Fabyan Guard Station – Old Cherry Mountain Road, New Hampshire
 

Along old Cherry Mountain Road (old Jefferson Turnpike), which the Cohos Trail utilizes, is the picturesque Fabyan Guard Station. Built in 1923 by Clifford L. Graham (Graham would eventually become Supervisor of the White Mountain National Forest), and restored in 2014, it is the last remaining guard station in the White Mountain National Forest. Spruce logs from the surrounding area were used to build the cabin. And it was listed on the National Register of Historic Places in May 2018.

Cascade Brook in Lincoln, New Hampshire on a spring day. This brook is located along the Basin-Cascades Trail. An 1800s stereoview photograph published by E. & H. T. Anthony & Company refers to this cascade as Walton's Cascade.
Walton's Cascade – Basin-Cascades Trail, New Hampshire
 

The Basin-Cascades Trail travels in the area of Cascade Brook. This brook has numerous cascades on it, but the one above is of interest. Dating back to the 1800s, photographers have referred to this cascade by different names; Walton’s Cascade: E. & H. T. Anthony & Company, Moss Cascades: John P Soule, Walker’s Cascade: Clough & Kimball, and we know it as Cascade Brook Falls today. This trailside waterfall is a great example of how 19th-century writers and photographers unofficially named landmarks in the White Mountains.

Looking down on Gray Knob Cabin from an overlook along Lowe's Path in the Northern Presidential Range in the White Mountain National Forest of New Hampshire.
Gray Knob Cabin – Lowe's Path, New Hampshire
 

Along Lowe’s Path in the Presidential Range is an overlook where hikers can look down on the Gray Knob Cabin site. Originally built as a private cabin by Dr. E.Y. Hincks family in 1905, it was renovated a number of times, and in 1989 it was torn down, and a new cabin was built.

Robertson bridge, which crosses the Saco River, along the Webster Cliff Trail (Appalachian Trail) in the New Hampshire White Mountains. This bridge, built in 2008, is dedicated to the memory of Albert Robertson and his wife, Priscilla. Both volunteered their time to the AMC Four Thousand Footer Club, and Albert was one of the founding members.
Saco River – Webster Cliff Trail, New Hampshire
 

The Robertson bridge crosses the Saco River along the Webster Cliff Trail (Appalachian Trail) in Hart’s Location. This bridge, built in 2008, is dedicated to the memory of Albert Robertson and his wife, Priscilla. Both volunteered their time to the AMC Four Thousand Footer Club, and Albert was one of the founding members.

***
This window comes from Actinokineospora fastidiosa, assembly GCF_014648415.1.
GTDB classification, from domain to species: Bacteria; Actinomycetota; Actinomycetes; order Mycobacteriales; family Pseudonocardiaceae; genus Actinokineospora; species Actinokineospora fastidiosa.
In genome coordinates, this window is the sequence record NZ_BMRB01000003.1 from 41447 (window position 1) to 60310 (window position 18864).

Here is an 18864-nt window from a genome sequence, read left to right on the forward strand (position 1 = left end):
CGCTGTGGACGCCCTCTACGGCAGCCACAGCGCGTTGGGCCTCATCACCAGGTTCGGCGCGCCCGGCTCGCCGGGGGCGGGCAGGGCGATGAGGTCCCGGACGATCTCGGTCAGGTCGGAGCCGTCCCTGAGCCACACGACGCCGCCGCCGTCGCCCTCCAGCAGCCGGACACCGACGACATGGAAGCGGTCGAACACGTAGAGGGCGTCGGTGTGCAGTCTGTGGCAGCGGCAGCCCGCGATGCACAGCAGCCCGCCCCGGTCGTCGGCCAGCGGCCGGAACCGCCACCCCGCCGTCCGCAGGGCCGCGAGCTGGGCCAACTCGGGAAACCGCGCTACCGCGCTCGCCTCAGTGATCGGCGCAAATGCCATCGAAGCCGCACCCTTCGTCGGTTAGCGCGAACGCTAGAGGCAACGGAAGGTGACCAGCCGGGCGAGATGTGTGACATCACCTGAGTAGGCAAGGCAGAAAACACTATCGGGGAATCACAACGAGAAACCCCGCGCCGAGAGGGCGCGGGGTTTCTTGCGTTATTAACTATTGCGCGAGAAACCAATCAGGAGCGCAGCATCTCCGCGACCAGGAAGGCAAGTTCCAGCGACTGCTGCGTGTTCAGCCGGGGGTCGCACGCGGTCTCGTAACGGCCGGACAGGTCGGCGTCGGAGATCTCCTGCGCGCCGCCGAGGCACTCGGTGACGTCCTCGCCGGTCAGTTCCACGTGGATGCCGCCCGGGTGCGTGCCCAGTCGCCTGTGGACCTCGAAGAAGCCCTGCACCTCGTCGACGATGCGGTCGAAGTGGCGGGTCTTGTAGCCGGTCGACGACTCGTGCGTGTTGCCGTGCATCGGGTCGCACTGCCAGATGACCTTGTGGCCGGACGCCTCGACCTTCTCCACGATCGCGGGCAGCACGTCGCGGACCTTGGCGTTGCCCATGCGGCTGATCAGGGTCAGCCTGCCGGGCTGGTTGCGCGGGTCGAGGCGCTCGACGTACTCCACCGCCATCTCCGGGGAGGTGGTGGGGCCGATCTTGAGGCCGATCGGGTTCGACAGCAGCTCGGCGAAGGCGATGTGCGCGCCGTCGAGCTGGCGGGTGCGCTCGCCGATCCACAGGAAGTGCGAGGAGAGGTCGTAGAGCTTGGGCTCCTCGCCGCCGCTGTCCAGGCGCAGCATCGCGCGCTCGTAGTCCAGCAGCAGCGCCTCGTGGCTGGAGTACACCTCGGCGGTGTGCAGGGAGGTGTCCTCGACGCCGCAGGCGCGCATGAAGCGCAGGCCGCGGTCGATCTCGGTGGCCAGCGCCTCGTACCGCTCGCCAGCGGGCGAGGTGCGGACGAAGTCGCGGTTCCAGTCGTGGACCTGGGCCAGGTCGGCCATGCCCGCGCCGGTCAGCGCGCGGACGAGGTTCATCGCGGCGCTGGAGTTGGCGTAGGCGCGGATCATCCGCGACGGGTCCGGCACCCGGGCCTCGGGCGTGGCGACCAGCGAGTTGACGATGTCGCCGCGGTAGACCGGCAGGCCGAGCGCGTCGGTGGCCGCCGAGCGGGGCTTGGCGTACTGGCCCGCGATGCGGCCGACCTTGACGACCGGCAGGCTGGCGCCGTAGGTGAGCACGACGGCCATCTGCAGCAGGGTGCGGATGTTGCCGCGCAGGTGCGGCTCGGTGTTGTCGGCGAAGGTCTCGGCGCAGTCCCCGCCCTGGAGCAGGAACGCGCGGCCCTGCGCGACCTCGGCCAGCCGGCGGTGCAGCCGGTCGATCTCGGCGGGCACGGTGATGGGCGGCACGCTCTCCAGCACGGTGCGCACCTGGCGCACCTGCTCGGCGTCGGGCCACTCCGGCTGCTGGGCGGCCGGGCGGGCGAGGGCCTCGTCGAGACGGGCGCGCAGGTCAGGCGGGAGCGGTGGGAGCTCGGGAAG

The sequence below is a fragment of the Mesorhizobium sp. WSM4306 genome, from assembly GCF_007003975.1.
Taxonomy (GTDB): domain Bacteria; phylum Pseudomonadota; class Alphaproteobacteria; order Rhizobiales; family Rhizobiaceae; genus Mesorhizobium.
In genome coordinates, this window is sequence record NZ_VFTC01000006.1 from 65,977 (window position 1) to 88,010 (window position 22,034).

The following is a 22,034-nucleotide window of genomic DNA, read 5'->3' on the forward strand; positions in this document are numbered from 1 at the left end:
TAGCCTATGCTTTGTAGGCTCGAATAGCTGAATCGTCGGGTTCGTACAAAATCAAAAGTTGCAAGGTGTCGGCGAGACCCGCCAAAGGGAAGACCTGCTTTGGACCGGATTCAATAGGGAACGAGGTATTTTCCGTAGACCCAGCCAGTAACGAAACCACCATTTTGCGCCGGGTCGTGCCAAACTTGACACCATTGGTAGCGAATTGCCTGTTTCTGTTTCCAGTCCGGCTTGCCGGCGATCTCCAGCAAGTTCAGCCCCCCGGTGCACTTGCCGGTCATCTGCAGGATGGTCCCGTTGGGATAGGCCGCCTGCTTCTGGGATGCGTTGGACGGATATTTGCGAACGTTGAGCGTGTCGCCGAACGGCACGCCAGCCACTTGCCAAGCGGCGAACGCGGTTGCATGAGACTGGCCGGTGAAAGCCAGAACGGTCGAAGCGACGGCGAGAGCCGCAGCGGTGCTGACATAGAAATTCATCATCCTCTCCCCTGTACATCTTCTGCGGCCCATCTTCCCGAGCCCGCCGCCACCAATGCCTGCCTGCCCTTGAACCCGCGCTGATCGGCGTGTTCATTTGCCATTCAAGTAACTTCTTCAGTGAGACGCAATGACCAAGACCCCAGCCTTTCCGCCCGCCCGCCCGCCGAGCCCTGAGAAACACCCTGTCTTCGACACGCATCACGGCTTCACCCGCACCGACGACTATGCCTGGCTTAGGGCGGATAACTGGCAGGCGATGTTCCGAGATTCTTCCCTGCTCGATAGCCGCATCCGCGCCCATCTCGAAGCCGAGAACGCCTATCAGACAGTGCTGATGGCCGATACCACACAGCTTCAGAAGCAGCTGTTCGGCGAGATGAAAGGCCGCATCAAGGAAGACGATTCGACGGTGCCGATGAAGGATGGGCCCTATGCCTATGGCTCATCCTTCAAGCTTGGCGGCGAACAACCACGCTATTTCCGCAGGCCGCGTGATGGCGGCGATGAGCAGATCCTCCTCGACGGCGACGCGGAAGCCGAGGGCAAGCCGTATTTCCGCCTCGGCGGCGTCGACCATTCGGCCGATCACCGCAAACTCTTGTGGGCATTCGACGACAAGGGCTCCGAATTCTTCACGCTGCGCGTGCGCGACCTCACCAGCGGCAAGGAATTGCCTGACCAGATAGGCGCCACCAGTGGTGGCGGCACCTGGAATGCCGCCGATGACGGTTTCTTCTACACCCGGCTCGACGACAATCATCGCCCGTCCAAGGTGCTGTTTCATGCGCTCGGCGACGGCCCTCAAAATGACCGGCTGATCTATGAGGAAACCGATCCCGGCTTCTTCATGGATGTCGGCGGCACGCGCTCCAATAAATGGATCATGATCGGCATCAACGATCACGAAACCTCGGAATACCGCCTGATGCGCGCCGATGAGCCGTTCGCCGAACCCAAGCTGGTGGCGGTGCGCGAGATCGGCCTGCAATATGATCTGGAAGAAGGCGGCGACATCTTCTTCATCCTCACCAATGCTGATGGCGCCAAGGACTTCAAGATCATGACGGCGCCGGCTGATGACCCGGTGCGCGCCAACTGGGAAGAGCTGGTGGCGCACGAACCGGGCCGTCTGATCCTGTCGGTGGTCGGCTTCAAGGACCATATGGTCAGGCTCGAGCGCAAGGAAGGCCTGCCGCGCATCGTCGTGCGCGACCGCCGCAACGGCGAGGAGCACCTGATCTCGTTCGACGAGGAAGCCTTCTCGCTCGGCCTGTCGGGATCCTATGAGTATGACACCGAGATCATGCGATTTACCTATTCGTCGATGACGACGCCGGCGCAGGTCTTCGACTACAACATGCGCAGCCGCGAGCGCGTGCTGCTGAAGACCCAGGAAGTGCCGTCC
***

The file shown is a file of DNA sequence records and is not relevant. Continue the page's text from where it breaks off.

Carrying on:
To license any of the trailside photos in this blog article for publications, click on the photo. And you can view photos and read more about the history of the White Mountains here.

Happy image making..


 

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Erin Paul is a professional photographer who specializes in environmental conservation and historic preservation photography in the New Hampshire White Mountains. His work is published worldwide, and credits include; Backpacker Magazine, Appalachian Trail Conservancy, the Appalachian Mountain Club, and The Wilderness Society.

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4 Responses to “Trailside History, White Mountains”

  1. Slow Gin Lizz

    This is so interesting! I actually do often see these kinds of random old things when hiking and always wonder how they got there, so thank you for this post and these explanations. Next time I see something in the Whites that I want to know about, I'll know who to ask! (But that'll be awhile, given that I'm in MA and not traveling to NH right now for obviously reasons.)

    Reply
  2. Steve Alden

    Nice article Erin.  Your photos and wealth of knowledge are exceptional.  I know I've mentioned it before, but you might really want to consider speaking around the state, presumably through the NH Humanities programs (when the pandemic is over).  They're paid (although not a lot) and it might be a good way of selling more photography as well.  I know our historical society would welcome a speaker like you.  Fortunately even with social distancing, we can still get out into the Whites!  Thanks for your work.

    Steve

    Reply
    • Erin Paul Donovan

      Hi Steve,

      Thank you for your kind words. I am glad you still enjoy my work after all this time (you have been following my work for a while now). I know you have mentioned speaking before, and one of these days you may get me to do it. 🙂

      Stay safe.

      Reply